Most of the staff especially in the CS dept. are just awful. If most of them had to get a real job, would be working as CSRs over at DIRECTV. In fact, I know one of them who is and I’m not surprised that was the only job the individual could get. With only 4 years of real world experience, I found myself helping teach several of the IS classes which I wasn't allowed to test out of. I found pretty much every teacher, especially in the lower CS classes to be a completely arrogant know-nothing worthless person with a complete lack of professionalism and no teaching ability. Starting into the 300 level IS and CS classes, I found much of the same from professors who had a lot of tenure, treated everyone like garbage and barely knew their own subject matter which was also completely out of date and a total joke. The business school was hit and miss and completely depended on the teacher. Had a 200 level accounting class taught by a prior kindergarten teacher who was awful and almost failed the entire class. Business Law on the other hand, taught by Mort someone was really good. Everything coming out of the Econ school was great. Finance was hit and miss but CS was 100% awful no matter what and 100% of that was the staff’s fault.


If I had to do it over again, I would have gone to Mt. State or gone out of state. Maybe you just get what you pay for, but here I am 6 years later, making well over 6 figures as an IT professional and I attribute none of that to the UofM since I never finished my degree due to their complete incompetence. Pretty much turned me off to any chance of me returning to school EVER. I feel like someone who was raped and now has relationship issues with other schools which makes me sad, because I’d really like to attain a degree. But, I’m not sure I have it in me anymore.

maplemale
maplemale

Just want to clarify something...

There is nothing wrong with being a CSR at DTV. in fact, they get paid quite well for being an entry level job, the company treats them well and it's really a good place to work and a good stepping stone into other jobs. My point was more that the UofM should be hiring much more qualified people to teach.

ewodarz
ewodarz

Wow. You say that.
* UM faculty is incompetent and arrogant
* Subject matter was trivial and out of date
* You went on to be spectacularly successful

Your use of the word arrogant makes me makes me wonder if you are familiar with the term hypocrite.
Why would you go to school at all when you look down with contempt at the faculty of UM and are fabulously successful without a degree?
How exactly did UM hold you back? Were you expecting a 7 figure salary and a nobel prize?

rogier van der weyden
rogier van der weyden

In maplemale's defense, he [?] specifically calls out UM's business school and computer science department, neither of which are noted for standards or quality. The problem with pre-professional programs generally [and not just those at UM] is that the skill sets they teach are outdated as soon as technology advances.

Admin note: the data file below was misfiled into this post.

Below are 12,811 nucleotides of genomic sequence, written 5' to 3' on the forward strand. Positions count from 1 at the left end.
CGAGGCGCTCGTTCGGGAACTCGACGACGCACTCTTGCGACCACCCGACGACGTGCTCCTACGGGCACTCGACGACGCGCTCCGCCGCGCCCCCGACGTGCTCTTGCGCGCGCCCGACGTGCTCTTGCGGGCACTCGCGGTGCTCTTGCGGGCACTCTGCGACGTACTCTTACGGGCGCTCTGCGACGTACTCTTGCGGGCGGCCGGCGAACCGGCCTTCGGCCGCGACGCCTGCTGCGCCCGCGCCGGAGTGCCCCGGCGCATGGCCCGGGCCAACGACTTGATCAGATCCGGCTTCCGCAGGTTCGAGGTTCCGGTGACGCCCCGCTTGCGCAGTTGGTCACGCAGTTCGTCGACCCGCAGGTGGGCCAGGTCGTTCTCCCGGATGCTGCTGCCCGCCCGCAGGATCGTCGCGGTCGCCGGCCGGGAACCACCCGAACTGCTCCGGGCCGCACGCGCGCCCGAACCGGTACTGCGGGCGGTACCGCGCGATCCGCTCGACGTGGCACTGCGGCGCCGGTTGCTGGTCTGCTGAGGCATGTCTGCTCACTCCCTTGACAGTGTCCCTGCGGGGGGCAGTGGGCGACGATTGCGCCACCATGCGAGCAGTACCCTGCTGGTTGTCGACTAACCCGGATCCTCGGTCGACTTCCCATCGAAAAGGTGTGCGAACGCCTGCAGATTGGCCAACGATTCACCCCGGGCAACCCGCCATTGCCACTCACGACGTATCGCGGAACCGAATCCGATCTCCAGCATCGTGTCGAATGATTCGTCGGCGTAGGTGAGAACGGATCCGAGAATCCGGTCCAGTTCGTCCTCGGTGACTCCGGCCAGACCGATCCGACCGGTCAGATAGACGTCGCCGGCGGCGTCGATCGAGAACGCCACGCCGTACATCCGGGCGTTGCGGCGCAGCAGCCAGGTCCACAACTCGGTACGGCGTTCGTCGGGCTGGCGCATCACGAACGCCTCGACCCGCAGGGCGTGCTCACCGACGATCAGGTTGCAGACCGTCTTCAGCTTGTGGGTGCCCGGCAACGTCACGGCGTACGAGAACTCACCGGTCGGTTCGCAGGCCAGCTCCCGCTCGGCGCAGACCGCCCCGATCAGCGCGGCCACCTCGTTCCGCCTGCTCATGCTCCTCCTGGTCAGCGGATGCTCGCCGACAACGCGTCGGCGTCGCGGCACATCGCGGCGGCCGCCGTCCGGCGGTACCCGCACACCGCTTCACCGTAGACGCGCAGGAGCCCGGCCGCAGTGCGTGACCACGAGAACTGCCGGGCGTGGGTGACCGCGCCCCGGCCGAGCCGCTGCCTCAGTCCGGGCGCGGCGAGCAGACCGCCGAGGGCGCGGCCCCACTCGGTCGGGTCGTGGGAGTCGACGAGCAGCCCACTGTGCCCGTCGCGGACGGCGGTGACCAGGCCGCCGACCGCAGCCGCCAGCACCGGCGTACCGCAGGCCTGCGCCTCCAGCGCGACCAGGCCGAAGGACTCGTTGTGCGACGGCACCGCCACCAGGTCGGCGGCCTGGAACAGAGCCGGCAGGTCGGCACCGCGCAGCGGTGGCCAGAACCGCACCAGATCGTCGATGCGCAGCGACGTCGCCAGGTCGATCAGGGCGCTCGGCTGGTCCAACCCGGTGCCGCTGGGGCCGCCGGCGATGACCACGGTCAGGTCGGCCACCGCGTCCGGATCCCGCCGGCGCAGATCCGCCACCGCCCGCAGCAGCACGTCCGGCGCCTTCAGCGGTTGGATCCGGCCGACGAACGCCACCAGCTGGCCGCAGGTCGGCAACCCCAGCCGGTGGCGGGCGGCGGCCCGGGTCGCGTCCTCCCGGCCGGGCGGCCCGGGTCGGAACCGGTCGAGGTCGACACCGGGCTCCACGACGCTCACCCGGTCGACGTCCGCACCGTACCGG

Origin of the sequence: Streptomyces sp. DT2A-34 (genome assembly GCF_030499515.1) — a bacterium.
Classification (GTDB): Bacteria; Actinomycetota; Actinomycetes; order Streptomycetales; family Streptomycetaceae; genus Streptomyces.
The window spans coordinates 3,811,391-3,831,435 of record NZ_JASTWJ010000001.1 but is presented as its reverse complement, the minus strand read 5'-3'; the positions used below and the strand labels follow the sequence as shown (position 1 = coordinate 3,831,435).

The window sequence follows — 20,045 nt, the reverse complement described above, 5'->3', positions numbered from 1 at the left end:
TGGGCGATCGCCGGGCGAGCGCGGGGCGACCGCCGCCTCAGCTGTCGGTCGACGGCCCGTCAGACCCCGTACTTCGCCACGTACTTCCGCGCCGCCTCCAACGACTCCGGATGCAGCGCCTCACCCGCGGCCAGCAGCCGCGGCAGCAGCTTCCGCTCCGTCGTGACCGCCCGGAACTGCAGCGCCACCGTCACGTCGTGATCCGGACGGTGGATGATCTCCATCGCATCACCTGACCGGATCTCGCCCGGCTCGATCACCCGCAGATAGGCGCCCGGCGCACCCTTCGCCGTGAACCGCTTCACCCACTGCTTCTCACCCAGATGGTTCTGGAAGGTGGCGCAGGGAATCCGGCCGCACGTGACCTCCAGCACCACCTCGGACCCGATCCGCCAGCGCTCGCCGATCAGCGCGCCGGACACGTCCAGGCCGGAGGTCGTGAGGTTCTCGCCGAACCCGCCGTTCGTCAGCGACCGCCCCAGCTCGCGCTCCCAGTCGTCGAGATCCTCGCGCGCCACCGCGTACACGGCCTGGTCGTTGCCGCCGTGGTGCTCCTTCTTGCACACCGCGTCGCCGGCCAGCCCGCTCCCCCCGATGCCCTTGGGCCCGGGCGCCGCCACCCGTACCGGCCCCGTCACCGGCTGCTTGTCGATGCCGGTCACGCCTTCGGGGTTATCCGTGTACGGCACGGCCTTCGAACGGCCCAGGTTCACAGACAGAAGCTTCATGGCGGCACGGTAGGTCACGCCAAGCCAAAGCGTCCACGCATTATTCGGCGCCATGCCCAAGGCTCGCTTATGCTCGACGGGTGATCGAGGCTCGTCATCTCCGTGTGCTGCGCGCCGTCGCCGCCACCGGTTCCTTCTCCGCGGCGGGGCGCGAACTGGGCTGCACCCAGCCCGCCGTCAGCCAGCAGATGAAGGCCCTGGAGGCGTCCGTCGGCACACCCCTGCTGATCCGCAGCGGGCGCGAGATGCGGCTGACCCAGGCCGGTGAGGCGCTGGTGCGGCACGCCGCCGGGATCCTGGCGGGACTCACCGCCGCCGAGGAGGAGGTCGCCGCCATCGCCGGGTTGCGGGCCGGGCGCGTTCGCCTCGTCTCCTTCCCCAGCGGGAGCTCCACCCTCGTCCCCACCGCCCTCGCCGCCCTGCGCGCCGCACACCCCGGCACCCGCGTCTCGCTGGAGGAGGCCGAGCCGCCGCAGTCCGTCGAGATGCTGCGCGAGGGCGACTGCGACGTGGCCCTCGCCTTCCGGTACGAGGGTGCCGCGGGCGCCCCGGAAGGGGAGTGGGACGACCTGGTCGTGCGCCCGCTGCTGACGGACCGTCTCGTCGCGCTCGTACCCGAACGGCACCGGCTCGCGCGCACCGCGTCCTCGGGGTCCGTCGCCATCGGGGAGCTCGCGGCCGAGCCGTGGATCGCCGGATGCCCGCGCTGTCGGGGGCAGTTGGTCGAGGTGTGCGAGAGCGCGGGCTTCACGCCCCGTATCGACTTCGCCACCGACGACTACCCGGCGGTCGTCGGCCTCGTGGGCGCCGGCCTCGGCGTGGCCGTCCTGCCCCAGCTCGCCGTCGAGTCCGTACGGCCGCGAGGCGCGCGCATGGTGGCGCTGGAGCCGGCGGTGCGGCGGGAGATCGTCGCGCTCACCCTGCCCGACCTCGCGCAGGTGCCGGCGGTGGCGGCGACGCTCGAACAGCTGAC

BobbyLee
BobbyLee

The biggest hindrance to anyone applying for positions at the UM - staff, faculty, etc. - is the UM's own HR department. Even department heads at the university have complained of it, frequently. The head of UMHR initially failed the selection process of the hiring panel, but was then summarily 'placed' in the position by Engstrom. Soon after, HR initiated a computerized hiring system that immediately created more work for department heads and made many highly qualified prospective applicants cringe, because no longer where paper applications accepted. Meaning that a computer was now picking out selective keywords to determine a person's eligibility for employment, and a well-presented resume was now worthless. Those keywords can be simply copy and pasted from the job advertisement, which is why some department heads work has increased; they get inundated with unqualified applicants. HR is also one of those great 'diverse' university departments where, out of scores of administrators, there are but two men.

Put simply; if department heads cannot figure out who would benefit their department then they should not be head of department. Unless, of course, the purpose of HR is not to hire the most qualified, but only those who 'fit in,' or are in the university 'club.' Basically if you apply for a job a the university, it's a good idea to have a friend already there. Which is why the place is so bleeding dysfunctional, and full of defensive institutional liars like HR, and all protected by the resident corporate liar Lucy France. It's her job, after all, to protect the university, so the lies compound - much the same as we have just witnessed from the City.

Such a poor reputation often takes a while to meld. But once it's taken hold, word soon gets around. It would seem like the word has finally got around. The sad fact, of course, is that, once around, it takes insurmountably more time to rescind.

The university could be brilliant. Its location is splendid. But only when its house is cleaned will it ever reach its full potential. Until then, mediocrity, defensiveness and spin are the order of the day. And anyone worth their salt can see through spin.

walter12
walter12

Make obtaining the degree difficult, make it worth something in the outside world, it sure cost enough already.

My Voice
My Voice

UM Law School had competitve applicants for its tax law professor position. And, I believe that someone was hired for this position. Also, the visiting professor who taught Federal Tax at the law school this past fall semester is awesome.